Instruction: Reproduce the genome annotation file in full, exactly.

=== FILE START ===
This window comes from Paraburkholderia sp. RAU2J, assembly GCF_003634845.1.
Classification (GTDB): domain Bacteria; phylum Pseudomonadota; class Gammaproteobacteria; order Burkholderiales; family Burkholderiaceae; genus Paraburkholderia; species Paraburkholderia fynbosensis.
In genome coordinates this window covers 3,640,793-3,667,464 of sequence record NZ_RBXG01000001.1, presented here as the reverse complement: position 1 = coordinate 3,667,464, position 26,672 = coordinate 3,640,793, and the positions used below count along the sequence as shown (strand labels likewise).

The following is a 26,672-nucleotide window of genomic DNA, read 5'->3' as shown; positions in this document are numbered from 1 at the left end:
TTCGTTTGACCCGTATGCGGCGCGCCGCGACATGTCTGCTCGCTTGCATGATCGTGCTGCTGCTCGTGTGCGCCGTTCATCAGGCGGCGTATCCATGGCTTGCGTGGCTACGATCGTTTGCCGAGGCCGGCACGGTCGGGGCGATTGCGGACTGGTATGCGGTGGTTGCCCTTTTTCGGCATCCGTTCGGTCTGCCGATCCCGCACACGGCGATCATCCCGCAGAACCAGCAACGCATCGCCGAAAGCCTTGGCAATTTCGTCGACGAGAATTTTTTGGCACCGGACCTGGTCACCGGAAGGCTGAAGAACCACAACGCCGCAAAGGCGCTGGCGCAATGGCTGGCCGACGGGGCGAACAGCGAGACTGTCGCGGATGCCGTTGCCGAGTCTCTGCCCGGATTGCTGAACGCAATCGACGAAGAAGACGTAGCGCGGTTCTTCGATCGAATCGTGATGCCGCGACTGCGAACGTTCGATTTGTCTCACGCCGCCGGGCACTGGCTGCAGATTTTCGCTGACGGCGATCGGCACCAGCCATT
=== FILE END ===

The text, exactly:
This window comes from Paraburkholderia sp. RAU2J, assembly GCF_003634845.1.
Classification (GTDB): domain Bacteria; phylum Pseudomonadota; class Gammaproteobacteria; order Burkholderiales; family Burkholderiaceae; genus Paraburkholderia; species Paraburkholderia fynbosensis.
In genome coordinates this window covers 3,640,793-3,667,464 of sequence record NZ_RBXG01000001.1, presented here as the reverse complement: position 1 = coordinate 3,667,464, position 26,672 = coordinate 3,640,793, and the positions used below count along the sequence as shown (strand labels likewise).

The following is a 26,672-nucleotide window of genomic DNA, read 5'->3' as shown; positions in this document are numbered from 1 at the left end:
TTCGTTTGACCCGTATGCGGCGCGCCGCGACATGTCTGCTCGCTTGCATGATCGTGCTGCTGCTCGTGTGCGCCGTTCATCAGGCGGCGTATCCATGGCTTGCGTGGCTACGATCGTTTGCCGAGGCCGGCACGGTCGGGGCGATTGCGGACTGGTATGCGGTGGTTGCCCTTTTTCGGCATCCGTTCGGTCTGCCGATCCCGCACACGGCGATCATCCCGCAGAACCAGCAACGCATCGCCGAAAGCCTTGGCAATTTCGTCGACGAGAATTTTTTGGCACCGGACCTGGTCACCGGAAGGCTGAAGAACCACAACGCCGCAAAGGCGCTGGCGCAATGGCTGGCCGACGGGGCGAACAGCGAGACTGTCGCGGATGCCGTTGCCGAGTCTCTGCCCGGATTGCTGAACGCAATCGACGAAGAAGACGTAGCGCGGTTCTTCGATCGAATCGTGATGCCGCGACTGCGAACGTTCGATTTGTCTCACGCCGCCGGGCACTGGCTGCAGATTTTCGCTGACGGCGATCGGCACCAGCCATT